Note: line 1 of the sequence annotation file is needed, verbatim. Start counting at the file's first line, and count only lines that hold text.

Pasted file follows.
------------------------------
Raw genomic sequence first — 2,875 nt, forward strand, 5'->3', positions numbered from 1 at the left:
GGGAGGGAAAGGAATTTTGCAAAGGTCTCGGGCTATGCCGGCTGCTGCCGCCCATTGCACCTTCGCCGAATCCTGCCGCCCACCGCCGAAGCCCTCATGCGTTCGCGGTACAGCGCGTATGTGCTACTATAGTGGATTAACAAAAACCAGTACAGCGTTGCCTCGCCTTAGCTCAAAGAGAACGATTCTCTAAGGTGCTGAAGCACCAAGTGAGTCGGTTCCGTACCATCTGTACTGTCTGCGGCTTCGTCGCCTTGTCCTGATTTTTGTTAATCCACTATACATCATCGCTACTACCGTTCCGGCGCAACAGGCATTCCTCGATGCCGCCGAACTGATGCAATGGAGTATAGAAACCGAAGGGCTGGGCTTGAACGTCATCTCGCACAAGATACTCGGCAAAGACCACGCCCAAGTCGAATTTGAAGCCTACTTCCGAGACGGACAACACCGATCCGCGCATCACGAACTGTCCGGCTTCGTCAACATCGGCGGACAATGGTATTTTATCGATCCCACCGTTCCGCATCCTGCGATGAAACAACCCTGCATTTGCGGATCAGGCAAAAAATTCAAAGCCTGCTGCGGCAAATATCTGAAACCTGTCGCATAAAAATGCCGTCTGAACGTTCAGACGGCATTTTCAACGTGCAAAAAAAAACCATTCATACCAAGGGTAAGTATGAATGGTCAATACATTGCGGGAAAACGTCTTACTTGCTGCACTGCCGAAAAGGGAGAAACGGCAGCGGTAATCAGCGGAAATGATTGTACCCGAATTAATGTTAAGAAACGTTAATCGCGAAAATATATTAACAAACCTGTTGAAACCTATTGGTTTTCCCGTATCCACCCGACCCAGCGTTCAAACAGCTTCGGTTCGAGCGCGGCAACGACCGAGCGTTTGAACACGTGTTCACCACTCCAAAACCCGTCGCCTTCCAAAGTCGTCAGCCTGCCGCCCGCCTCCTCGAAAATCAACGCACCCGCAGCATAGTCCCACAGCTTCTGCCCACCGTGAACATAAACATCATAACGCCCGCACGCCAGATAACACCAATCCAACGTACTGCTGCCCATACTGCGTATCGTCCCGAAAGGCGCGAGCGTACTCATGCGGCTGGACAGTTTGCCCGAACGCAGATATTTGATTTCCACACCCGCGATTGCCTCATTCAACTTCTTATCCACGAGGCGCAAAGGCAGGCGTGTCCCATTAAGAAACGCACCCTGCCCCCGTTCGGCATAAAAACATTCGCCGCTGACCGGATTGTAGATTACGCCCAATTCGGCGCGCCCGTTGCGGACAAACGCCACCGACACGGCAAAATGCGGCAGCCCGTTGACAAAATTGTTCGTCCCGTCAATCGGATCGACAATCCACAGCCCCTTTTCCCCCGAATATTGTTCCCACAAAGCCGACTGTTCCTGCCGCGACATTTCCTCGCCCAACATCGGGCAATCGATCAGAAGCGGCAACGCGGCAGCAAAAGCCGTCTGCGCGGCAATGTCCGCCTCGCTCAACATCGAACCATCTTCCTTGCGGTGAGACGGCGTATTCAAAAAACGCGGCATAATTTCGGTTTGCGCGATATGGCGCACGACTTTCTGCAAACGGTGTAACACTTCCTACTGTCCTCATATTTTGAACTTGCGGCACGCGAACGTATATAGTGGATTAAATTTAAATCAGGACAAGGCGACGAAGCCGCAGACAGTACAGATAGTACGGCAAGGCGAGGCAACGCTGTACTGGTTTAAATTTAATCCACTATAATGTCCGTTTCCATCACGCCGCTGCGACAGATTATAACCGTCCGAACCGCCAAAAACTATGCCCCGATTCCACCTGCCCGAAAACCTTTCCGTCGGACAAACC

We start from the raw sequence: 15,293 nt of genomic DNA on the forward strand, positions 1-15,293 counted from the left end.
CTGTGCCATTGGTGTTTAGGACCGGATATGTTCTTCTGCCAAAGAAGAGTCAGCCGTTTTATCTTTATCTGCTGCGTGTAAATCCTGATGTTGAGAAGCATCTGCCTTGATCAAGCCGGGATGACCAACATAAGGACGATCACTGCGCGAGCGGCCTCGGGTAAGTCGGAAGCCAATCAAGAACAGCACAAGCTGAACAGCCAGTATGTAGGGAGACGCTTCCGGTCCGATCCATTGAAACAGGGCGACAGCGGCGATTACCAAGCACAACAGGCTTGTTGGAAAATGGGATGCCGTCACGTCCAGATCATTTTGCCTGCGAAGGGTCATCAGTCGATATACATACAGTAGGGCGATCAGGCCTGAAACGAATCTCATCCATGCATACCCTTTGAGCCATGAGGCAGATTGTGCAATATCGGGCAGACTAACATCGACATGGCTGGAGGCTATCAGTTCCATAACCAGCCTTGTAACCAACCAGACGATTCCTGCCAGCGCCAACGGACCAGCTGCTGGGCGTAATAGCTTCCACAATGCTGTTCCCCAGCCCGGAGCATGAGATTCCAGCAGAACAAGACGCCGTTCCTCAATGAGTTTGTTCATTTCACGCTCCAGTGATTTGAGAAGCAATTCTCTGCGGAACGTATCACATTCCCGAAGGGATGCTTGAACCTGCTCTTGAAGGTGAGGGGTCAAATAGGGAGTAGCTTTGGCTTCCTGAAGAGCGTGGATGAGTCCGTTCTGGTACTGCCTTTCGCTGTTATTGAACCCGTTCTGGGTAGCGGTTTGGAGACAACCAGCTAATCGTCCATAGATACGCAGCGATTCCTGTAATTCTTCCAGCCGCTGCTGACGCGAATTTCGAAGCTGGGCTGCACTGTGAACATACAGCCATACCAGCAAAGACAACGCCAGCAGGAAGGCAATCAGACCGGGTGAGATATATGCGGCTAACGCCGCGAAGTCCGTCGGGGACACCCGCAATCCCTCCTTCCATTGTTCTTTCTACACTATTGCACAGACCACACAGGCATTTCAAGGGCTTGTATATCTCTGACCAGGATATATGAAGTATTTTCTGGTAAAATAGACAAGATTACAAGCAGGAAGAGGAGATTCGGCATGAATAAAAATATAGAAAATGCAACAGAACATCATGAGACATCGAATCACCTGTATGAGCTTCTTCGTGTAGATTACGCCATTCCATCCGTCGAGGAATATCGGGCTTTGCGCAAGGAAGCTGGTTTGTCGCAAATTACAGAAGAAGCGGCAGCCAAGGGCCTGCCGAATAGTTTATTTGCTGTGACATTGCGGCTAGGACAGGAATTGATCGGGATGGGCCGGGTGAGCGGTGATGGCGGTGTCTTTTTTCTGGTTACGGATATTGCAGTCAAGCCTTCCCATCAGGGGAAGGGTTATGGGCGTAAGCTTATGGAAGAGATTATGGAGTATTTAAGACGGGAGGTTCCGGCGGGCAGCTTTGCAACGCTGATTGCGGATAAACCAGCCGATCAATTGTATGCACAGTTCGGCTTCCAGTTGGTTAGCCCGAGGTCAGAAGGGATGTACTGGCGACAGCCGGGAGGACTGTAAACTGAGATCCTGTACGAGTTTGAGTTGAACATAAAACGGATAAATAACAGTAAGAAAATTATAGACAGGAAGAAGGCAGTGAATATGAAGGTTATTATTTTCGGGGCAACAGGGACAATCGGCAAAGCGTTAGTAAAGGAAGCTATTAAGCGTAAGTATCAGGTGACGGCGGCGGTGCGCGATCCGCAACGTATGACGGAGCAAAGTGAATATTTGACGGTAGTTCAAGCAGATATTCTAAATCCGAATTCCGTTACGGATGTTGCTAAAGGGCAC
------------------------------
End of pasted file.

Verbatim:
Raw genomic sequence first — 2,875 nt, forward strand, 5'->3', positions numbered from 1 at the left: